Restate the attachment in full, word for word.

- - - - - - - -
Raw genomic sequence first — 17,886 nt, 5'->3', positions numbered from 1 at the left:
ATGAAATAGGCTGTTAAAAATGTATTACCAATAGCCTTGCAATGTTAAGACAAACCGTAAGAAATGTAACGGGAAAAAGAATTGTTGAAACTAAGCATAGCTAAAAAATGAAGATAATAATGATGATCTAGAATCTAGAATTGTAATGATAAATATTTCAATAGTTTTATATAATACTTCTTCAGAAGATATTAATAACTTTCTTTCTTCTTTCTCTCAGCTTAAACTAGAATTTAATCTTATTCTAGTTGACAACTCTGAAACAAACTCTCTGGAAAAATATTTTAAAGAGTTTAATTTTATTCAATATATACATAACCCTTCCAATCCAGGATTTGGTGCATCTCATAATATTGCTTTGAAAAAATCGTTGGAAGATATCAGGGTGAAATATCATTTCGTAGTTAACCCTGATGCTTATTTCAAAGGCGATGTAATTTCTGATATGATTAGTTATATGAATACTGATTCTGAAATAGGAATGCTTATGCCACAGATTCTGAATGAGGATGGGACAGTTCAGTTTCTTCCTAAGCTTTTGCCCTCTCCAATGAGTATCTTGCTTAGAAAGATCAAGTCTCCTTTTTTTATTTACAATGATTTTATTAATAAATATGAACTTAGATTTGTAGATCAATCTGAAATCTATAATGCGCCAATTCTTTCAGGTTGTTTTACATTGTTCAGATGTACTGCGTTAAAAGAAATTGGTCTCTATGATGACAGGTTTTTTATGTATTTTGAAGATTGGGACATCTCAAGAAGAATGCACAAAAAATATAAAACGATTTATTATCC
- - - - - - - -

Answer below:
Raw genomic sequence first — 17,886 nt, 5'->3', positions numbered from 1 at the left:
ATGAAATAGGCTGTTAAAAATGTATTACCAATAGCCTTGCAATGTTAAGACAAACCGTAAGAAATGTAACGGGAAAAAGAATTGTTGAAACTAAGCATAGCTAAAAAATGAAGATAATAATGATGATCTAGAATCTAGAATTGTAATGATAAATATTTCAATAGTTTTATATAATACTTCTTCAGAAGATATTAATAACTTTCTTTCTTCTTTCTCTCAGCTTAAACTAGAATTTAATCTTATTCTAGTTGACAACTCTGAAACAAACTCTCTGGAAAAATATTTTAAAGAGTTTAATTTTATTCAATATATACATAACCCTTCCAATCCAGGATTTGGTGCATCTCATAATATTGCTTTGAAAAAATCGTTGGAAGATATCAGGGTGAAATATCATTTCGTAGTTAACCCTGATGCTTATTTCAAAGGCGATGTAATTTCTGATATGATTAGTTATATGAATACTGATTCTGAAATAGGAATGCTTATGCCACAGATTCTGAATGAGGATGGGACAGTTCAGTTTCTTCCTAAGCTTTTGCCCTCTCCAATGAGTATCTTGCTTAGAAAGATCAAGTCTCCTTTTTTTATTTACAATGATTTTATTAATAAATATGAACTTAGATTTGTAGATCAATCTGAAATCTATAATGCGCCAATTCTTTCAGGTTGTTTTACATTGTTCAGATGTACTGCGTTAAAAGAAATTGGTCTCTATGATGACAGGTTTTTTATGTATTTTGAAGATTGGGACATCTCAAGAAGAATGCACAAAAAATATAAAACGATTTATTATCC